Moritz’s Divided Community Project Launches “Bridge Initiative @ Moritz” Under Becky Monroe’s New Leadership

On January 2, 2019, Becky Monroe became the second Director of the Divided Community Project. Ms. Monroe comes to the Project with a depth of experience supporting communities in conflict, having served as Counsel and as Interim Director of the Department of Justice’s (DOJ) Community Relations Service, with the DOJ’s Civil Rights Division, as a Senior Policy Advisor to the White House Domestic Policy Council, and – most recently – as the Director of the Stop Hate Project at the Lawyers’ Committee for Civil Rights Under Law.

Under Ms. Monroe’s direction, DCP now offers communities rapid (free) consultation on processes for addressing community conflict through its new Bridge Initiative @ Moritz. Here’s a slightly edited except from DCP’s website explaining this new initiative:

As readers of this blog recognize, local government, law enforcement, and community leaders are grappling with increasing tensions associated with hate incidents and crimes, officer involved shootings, and other incidents that have a lasting impact on individuals as well as entire communities. These local government and community leaders understand better than anyone the needs of their communities and share a sense of urgency to respond productively to civil unrest. And it is precisely in these times of crisis when the expertise of a mediator with experience developing processes is most valuable, not only in keeping initial protests safe, but also in offering a path toward engaging the entire community in realizing more systemic reform.

DCP’s Bridge Initiative @ Moritz seeks to fill this need as identified by local government, law enforcement, and community leaders. Upon request and at no cost, mediators and other experts with extensive experience in helping local leaders respond effectively to civil unrest and tension in communities across the country can help mediate conflicts between community and law enforcement, train local community members on effective strategies to keep protests safe, and offer technical assistance to executives and community members seeking to build sustainable infrastructure for inclusive engagement. In addition to their expertise associated with addressing community conflict, as people from outside the community, it may be easier for mediators to introduce and facilitate processes to meet the needs as identified by all the different parties in a community.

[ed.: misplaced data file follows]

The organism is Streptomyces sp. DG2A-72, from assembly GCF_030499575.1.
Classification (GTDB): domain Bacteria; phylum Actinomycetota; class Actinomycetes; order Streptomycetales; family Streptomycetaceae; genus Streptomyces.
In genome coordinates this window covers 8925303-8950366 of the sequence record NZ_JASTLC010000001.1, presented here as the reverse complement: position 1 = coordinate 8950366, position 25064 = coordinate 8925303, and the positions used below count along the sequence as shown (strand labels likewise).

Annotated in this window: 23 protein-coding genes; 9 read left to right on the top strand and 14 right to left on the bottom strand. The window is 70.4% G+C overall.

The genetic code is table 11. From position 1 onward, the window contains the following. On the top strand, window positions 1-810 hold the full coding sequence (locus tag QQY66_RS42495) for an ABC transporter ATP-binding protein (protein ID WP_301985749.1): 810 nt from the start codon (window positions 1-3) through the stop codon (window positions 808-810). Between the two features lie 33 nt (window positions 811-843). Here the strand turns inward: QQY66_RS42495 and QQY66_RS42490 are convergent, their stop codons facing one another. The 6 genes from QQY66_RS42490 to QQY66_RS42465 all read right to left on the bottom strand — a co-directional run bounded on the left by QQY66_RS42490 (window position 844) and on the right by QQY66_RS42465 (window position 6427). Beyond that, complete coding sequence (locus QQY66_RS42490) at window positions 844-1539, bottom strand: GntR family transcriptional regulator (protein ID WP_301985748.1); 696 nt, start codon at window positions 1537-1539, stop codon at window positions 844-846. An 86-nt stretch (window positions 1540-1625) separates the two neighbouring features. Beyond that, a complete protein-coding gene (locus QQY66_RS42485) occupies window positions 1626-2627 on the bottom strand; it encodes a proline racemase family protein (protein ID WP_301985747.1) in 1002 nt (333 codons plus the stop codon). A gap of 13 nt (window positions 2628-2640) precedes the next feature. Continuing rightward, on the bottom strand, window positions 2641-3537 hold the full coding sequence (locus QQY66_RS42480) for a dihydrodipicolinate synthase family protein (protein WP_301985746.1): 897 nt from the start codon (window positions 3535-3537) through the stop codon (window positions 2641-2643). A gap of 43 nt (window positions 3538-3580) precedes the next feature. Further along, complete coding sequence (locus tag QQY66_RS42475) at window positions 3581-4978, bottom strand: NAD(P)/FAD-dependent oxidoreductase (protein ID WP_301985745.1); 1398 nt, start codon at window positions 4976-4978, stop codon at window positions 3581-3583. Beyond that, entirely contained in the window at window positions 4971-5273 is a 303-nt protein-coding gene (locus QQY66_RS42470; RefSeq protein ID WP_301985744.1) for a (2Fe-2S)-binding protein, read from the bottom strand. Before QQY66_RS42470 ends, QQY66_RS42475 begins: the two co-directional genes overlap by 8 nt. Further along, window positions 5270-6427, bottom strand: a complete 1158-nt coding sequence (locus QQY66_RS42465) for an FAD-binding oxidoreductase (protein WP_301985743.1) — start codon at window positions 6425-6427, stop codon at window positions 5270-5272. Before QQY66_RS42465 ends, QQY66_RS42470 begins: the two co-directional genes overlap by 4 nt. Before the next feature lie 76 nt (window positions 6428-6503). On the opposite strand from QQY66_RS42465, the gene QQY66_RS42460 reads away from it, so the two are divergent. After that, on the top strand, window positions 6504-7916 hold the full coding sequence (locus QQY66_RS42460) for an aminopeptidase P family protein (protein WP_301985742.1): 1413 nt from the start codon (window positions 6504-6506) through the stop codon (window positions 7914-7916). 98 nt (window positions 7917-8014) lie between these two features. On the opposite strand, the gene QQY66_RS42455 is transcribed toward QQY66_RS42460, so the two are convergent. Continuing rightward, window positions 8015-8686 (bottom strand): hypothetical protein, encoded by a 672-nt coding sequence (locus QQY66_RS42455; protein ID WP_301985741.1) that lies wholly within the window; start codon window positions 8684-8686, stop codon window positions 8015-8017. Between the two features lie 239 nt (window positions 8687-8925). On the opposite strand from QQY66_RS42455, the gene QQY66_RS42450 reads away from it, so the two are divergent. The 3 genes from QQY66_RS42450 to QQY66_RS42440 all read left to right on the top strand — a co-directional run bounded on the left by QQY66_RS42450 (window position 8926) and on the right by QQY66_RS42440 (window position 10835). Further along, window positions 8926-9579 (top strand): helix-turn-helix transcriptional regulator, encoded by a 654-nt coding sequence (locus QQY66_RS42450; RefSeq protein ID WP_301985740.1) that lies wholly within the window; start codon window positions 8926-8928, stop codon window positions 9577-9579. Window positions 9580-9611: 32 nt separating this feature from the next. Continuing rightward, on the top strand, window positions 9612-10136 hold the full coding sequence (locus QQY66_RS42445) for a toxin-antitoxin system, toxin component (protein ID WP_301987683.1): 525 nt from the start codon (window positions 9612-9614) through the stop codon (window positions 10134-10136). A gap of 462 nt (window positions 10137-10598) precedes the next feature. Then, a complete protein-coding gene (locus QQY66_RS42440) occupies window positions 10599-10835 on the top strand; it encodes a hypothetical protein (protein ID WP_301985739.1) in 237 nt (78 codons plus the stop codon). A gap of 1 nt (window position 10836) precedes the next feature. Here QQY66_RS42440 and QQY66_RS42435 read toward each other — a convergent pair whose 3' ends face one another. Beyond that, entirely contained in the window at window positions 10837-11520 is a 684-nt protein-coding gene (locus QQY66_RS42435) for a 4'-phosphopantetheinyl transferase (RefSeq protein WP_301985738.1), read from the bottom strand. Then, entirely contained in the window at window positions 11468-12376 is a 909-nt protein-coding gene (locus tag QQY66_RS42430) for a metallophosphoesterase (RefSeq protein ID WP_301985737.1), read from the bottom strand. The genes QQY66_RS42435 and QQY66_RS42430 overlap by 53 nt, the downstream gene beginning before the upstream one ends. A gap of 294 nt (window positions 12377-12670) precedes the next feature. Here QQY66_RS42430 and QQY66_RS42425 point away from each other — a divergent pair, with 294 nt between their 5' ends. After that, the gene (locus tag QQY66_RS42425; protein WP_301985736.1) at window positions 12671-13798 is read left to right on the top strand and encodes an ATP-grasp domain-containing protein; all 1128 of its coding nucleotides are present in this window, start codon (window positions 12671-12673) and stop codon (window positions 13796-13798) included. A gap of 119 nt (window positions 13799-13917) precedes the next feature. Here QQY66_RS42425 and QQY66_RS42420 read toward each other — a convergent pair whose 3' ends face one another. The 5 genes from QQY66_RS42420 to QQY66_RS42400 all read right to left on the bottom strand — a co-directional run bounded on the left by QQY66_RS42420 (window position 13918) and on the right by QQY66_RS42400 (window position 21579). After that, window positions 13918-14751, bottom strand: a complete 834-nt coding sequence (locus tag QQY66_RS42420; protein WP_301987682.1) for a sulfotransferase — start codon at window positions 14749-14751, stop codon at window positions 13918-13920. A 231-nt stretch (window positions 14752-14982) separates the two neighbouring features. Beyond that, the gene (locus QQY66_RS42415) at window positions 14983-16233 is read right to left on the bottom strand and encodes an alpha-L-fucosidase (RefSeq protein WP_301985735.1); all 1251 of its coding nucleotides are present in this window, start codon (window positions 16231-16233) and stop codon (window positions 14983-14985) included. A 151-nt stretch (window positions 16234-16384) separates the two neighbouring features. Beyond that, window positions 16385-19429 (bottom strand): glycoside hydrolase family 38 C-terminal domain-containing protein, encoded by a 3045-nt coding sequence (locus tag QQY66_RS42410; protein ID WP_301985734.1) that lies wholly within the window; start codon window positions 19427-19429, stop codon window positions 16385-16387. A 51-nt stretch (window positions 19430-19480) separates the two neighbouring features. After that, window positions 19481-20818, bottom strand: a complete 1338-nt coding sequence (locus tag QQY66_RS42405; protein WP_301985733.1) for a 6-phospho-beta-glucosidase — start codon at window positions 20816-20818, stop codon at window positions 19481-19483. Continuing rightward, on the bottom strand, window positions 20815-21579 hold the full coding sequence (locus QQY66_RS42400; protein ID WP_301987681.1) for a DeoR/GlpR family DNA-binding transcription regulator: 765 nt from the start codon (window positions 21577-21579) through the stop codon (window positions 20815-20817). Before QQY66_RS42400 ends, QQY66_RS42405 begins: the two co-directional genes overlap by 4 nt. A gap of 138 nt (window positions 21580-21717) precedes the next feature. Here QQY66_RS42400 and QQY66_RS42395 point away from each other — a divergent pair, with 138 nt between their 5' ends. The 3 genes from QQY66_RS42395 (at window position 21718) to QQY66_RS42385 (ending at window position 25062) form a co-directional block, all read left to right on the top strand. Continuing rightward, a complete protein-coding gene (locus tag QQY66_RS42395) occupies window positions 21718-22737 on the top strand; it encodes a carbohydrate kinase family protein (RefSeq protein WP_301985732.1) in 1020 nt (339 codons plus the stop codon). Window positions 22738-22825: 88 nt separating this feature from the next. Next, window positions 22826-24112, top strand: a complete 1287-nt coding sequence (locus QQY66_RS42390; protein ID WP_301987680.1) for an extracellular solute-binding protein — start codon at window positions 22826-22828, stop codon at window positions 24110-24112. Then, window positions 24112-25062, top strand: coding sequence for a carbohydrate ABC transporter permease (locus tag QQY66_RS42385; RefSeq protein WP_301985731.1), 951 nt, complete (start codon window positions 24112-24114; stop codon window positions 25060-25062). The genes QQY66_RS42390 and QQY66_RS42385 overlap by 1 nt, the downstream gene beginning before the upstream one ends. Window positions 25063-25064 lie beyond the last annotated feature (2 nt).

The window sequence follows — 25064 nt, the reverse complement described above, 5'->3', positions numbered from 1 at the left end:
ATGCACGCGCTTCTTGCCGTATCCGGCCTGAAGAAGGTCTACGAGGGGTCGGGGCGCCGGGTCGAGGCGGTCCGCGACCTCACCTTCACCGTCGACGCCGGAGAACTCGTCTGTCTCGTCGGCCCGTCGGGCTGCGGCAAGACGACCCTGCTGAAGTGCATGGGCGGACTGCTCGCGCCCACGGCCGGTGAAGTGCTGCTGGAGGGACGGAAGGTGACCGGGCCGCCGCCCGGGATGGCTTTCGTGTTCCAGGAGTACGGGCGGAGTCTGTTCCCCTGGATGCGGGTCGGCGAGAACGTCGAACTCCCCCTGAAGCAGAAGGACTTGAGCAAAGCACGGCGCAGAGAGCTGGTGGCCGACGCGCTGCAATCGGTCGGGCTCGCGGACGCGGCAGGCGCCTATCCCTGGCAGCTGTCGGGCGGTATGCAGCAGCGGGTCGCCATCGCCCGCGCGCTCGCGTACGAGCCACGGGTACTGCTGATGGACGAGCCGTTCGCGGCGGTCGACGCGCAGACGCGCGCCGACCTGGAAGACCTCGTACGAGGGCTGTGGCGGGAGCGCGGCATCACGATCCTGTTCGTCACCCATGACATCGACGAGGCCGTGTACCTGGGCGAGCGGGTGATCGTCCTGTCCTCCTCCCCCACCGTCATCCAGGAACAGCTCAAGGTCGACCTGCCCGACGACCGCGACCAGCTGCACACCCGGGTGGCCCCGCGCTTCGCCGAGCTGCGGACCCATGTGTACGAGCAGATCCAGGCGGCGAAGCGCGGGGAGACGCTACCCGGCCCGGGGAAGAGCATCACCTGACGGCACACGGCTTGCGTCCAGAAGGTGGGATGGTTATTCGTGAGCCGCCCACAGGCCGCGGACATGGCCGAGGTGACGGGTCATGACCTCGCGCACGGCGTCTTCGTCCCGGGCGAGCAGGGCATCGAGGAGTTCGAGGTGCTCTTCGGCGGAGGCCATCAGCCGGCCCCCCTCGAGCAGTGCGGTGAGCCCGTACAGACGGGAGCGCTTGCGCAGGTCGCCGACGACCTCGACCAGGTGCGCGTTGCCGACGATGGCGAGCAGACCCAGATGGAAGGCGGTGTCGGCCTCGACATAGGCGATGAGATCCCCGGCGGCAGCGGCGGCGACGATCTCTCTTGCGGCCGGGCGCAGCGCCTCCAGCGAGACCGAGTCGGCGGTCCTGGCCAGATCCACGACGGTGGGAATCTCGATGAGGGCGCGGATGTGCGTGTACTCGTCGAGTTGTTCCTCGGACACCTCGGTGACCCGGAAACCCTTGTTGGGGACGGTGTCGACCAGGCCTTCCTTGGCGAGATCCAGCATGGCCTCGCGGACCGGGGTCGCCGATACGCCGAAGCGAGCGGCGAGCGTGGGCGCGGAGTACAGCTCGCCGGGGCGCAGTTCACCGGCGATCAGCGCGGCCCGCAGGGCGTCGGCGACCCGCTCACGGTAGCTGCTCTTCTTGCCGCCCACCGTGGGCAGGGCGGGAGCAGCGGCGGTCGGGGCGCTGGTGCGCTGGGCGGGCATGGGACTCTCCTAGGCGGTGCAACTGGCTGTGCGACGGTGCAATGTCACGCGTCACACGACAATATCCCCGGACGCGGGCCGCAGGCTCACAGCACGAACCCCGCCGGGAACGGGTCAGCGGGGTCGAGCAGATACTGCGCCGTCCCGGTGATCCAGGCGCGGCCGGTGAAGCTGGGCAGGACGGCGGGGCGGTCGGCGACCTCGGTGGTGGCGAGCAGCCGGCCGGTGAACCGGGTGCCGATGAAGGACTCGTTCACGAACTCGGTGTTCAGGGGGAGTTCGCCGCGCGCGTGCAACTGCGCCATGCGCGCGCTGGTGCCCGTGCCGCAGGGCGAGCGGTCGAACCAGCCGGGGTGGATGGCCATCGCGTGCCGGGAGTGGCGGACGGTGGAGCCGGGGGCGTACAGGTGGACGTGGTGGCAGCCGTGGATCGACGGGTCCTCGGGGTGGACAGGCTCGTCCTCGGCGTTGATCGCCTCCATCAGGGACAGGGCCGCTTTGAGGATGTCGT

While mediators may introduce and help facilitate processes, the power driving the processes always comes from local leaders in the community, and they produce real results. Whether hosting tens of thousands in demonstrations without arrests or violence, or channeling demonstrators’ energies into planning improvements and tangible changes, working with mediators, local governments and leaders shape these processes as their own in order to help realize the full potential of their communities.

Along with my DCP colleagues Nancy Rogers and Josh Stulberg, I’m proud to join DCP’s Steering Committee in welcoming Becky to Moritz in time to launch this exciting initiative. In addition to her role with DCP, Ms. Monroe will teach two classes at Moritz related to the work of the Project.

The JAMS Foundation and the Jacques M. Littlefield Foundation, along with the Ohio State University Moritz College of Law provide significant support for the Bridge Initiative @ Moritz and the Divided Community Project.

One thought on “Moritz’s Divided Community Project Launches “Bridge Initiative @ Moritz” Under Becky Monroe’s New Leadership”

  1. I would like to start off by saying that I am deeply touched by the initiative of the DCP. The main reason that I am deeply touched is because I see a great need for the DCP in my current city, Milwaukee. Milwaukee, Wisconsin, can easily be described as the most segregated city in America and a microcosm of America’s problems with race and poverty. As a minority leaving in the city and going to Law School, I have experienced a lot of tensions between whites and blacks and also racial microaggression. If we do have a system in place like the DCP already, many minorities are not aware of it. However, if we do not, my wish is that the DCP can expand and help the city of Milwaukee.

    We recently spoke to the Chief Police of Marquette University in our ADR class to discuss with her what type of process they should have in place to handle disputes, complaints and any form of arbitration. It was a good feeling to know that we as students can use our voices and help our community improve.

    Ultimately, that is just a small solution to the problems that Milwaukee has. I believe that a lot of people, specifically minorities, are hurting and frustrated by our local government, law enforcement, and community leaders. Minorities want a place to be heard and an organization like the DCP does just that. I have faith that our generation will be the ones to save our communities.

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